During the Civil War, the mission of the Mother’s Day Work Clubs evolved, as members turned their efforts to caring for the many soldiers wounded in the fighting that raged across the mountains during the first years of the war. Tensions were particularly high in the Appalachian mountains of Western Virginia, as communities and even families were divided in their support for either the Union or the Confederacy.

Ann Marie’s leadership was an important part of the decision of the Mother’s Day Work Clubs to remain neutral during the conflict, despite significant pressure to take sides. Local Mother’s Day Work Clubs provided food and clothing to soldiers from both sides that were stationed in the area. These local women nursed soldiers in the military camps of both armies when outbreaks of typhoid fever and measles swept through the camps.

Even after the Civil War ended, the clubs continued to take an active part in promoting peace and reconciliation in their war-torn communities. In 1868, despite threats of violence, club members held a Mother’s Day of Friendship for veterans from both sides of the conflict.3 The women arranged for the band to play first the confederate ballad “Dixie,” then the Union’s “Star Spangled Banner” and ended with the entire community joining together to sing “Auld Lang Syne.”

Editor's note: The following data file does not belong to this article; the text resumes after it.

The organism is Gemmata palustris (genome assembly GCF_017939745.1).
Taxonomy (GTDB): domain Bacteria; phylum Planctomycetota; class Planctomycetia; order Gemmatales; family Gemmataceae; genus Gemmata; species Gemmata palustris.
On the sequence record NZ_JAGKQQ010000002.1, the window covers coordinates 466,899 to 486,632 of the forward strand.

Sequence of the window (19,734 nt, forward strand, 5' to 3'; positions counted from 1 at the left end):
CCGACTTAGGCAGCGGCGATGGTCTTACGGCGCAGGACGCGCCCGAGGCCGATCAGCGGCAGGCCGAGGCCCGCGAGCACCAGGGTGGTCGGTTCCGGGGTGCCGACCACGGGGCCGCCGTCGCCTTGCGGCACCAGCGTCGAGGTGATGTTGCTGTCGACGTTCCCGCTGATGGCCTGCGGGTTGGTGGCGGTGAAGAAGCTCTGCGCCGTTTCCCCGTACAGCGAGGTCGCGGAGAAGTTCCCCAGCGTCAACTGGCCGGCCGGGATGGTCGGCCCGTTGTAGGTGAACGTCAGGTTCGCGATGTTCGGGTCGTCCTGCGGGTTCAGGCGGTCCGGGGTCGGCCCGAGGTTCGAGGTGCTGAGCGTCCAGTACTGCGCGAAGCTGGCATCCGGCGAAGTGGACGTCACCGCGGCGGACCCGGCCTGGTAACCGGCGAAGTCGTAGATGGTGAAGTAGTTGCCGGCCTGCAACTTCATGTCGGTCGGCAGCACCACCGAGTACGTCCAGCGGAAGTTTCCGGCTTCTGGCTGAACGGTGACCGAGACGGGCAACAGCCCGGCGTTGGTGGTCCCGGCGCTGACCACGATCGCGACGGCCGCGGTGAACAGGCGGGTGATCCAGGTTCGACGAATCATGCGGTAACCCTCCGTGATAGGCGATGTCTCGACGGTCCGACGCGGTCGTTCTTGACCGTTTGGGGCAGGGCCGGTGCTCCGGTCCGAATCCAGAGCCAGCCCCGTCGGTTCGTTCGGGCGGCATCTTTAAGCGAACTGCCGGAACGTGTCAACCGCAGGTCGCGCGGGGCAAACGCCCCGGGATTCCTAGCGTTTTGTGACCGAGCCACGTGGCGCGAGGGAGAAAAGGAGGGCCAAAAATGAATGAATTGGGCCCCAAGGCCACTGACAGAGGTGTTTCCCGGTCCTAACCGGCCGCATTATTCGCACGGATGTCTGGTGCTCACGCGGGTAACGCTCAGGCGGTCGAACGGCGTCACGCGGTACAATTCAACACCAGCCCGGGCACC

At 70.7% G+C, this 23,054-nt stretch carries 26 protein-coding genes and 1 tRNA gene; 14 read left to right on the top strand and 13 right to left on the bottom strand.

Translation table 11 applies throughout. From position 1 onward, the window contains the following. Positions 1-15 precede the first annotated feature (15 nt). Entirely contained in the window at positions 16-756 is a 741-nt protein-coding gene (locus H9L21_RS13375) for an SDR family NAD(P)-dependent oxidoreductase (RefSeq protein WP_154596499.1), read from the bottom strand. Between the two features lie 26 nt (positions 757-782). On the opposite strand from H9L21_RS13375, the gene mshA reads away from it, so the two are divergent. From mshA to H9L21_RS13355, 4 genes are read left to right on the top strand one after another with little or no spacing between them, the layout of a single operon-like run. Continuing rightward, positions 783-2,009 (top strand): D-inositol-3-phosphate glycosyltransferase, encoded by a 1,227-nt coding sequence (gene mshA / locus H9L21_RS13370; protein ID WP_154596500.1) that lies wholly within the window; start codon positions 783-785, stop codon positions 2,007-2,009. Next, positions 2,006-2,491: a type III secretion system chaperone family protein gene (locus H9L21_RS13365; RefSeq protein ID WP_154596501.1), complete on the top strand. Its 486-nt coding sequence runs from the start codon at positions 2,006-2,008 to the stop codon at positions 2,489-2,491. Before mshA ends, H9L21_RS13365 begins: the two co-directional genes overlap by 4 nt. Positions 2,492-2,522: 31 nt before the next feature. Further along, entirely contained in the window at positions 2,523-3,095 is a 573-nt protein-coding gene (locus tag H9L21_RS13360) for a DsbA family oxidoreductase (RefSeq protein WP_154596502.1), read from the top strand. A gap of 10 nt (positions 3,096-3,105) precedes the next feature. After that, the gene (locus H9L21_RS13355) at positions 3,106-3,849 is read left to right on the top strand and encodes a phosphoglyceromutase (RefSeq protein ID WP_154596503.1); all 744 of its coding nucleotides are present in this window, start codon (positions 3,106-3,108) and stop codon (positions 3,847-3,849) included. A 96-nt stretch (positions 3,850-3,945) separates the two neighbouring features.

Given her mother’s incredible work, I’m hardly surprised that Anna decided it was important to publicly celebrate the incredible women who have cared, nurtured and inspired us. What does surprise me is that I’d never heard the story of this incredible woman.

In the 100 years since Anna began working to make Mother’s Day a national holiday the holiday has changed – and in ways that Anna herself didn’t appreciate. Anna had envisioned mother’s day as a time to recognize and celebrate the incredible work that mothers do – both in caring for their own children but also caring for the community at large. She was extremely upset at how the holiday was co-opted by candy and greeting card companies. In 1923, she even crashed a candy-makers’ convention in Philadelphia to protest the commercialization of the holiday she had started.4

Mother’s Day may be over-commercialized, much to Anna Jarvis’s chagrin, but it’s still kind and thoughtful to send your mother a loving message or give her the gift of health to show your love and appreciation on her special day.


References

1 Lois M. Collins, “Mother’s Day’s 100-year history: a colorful tale of love, anger and civic unrest,” Desecret News, 6 May 2014.
2 Howard H. Wolfe, Mother’s Day and the Mother’s Day Church (Kingsport, TN: Kingsport Press, 1962).
3 Katherine Lane Antolini, Memorializing Motherhood: Anna Jarvis and the Struggle for Control of Mother’s Day” (PhD diss.,
West Virginia University, 2009
4 Time Engle, “Hallmark celebrates 100th year of Mother’s Day, started by a woman who grew to despise it,” The Wichita Eagle, 27 April 2014.


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Originally Published May 2015